A new report has estimated that the UK food system was responsible for nearly 160 metric tons of carbon dioxide equivalent in the UK and overseas in 2019 – around 35% of UK territorial emissions.
The report, UK Food System GHG Emissions, the most comprehensive mapping of the UK's food and drink carbon footprint, included emissions from producing and eating the country's food and drink, as well as emissions overseas for imported food.
The report's author, the UK's environmental charity WRAP, said action by the sector was fundamental to delivering the UK's net zero ambitions, with the government committed to bringing the country to net zero by 2050.
It also highlighted the need to consider the full, global footprint of food and drink systems, as greenhouse gas emissions associated with overseas production of food and drink imported, sold and consumed in the UK made up more than one third of the UK's food and drink consumption footprint.
The report detailed a pathway to achieving a 50% reduction in the emissions linked to production and consumption of food and drink in the UK, achieved mainly by ensuring that existing policy, business and sector-level commitments and targets are delivered. However, WRAP warned they must be delivered at pace.
Marcus Gover, chief executive of WRAP, said: "Much attention will rightly be paid to energy generation and transport at COP26, but we ignore the food system at our peril. There is little talk about the contribution that strategies around food and drink can have to climate action, and it is vital we raise awareness and drive action among policymakers and businesses at COP26. That is why WRAP has set out the tangible reductions that can be made simply by focusing on food and drink as key part of climate action.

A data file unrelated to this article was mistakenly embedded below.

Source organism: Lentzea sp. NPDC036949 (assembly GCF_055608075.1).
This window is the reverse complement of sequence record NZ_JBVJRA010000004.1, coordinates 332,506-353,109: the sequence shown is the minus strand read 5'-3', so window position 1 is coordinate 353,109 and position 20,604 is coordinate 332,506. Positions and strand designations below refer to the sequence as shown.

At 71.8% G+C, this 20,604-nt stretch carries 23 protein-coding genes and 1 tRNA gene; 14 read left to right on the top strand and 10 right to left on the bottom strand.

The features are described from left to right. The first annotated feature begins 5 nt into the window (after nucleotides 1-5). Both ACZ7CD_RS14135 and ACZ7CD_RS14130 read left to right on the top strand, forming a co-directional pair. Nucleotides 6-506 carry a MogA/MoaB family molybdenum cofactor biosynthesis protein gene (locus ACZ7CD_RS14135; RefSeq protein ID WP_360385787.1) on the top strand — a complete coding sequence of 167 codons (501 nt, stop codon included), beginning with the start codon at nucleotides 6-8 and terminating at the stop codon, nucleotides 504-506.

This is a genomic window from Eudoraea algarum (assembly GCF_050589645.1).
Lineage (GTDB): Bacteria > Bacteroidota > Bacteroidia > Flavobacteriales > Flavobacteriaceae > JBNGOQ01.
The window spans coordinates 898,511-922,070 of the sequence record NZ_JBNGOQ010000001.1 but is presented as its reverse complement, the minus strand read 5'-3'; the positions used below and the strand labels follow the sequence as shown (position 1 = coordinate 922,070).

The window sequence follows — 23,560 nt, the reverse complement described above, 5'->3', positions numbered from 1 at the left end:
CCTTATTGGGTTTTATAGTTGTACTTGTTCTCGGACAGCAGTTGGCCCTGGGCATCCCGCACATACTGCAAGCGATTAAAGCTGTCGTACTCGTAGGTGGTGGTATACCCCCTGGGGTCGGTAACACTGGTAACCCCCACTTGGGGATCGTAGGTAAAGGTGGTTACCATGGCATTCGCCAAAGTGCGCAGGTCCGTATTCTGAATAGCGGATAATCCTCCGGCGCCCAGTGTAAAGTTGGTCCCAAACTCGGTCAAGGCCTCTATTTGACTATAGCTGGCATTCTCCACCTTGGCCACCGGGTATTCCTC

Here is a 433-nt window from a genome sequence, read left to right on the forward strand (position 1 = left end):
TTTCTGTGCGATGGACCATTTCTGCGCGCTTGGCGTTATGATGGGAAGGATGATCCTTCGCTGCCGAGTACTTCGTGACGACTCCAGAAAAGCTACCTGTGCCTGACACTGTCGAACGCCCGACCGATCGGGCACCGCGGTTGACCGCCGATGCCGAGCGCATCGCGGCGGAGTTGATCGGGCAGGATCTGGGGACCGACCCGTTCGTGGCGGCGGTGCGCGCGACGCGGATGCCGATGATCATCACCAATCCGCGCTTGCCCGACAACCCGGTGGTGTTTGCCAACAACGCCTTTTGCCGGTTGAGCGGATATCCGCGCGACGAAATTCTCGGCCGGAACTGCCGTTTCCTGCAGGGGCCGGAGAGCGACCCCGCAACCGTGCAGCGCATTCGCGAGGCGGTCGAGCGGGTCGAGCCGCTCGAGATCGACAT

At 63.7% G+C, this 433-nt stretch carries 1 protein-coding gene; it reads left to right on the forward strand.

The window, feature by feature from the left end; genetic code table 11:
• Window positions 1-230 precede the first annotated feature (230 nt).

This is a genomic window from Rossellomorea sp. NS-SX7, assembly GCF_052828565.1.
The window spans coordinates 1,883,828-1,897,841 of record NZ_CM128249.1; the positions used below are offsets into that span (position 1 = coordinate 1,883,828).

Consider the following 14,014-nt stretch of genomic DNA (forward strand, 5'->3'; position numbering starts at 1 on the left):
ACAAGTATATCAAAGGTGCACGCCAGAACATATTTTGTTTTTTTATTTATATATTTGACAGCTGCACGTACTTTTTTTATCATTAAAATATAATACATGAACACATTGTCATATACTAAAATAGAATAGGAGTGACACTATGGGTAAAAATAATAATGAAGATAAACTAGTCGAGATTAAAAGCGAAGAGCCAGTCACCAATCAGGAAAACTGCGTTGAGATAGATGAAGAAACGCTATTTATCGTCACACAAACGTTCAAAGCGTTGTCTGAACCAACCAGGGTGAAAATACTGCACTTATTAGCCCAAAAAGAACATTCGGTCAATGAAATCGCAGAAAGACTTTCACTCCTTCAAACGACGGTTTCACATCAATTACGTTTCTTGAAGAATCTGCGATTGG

"A 50% reduction by 2030 is possible, but we need action as much as talk. And the benefits go far beyond the environment as a more sustainable food system is crucial to feed our expanding global population against a backdrop of changing climate and less predictable weather patterns."
WRAP is today (6 October) holding a special briefing in partnership with the United Nations Environment Programme (UNEP) and the World Resources Institute to outline how a Net Zero food system can benefit the planet, and its inhabitants, with five key actions for UK industry.
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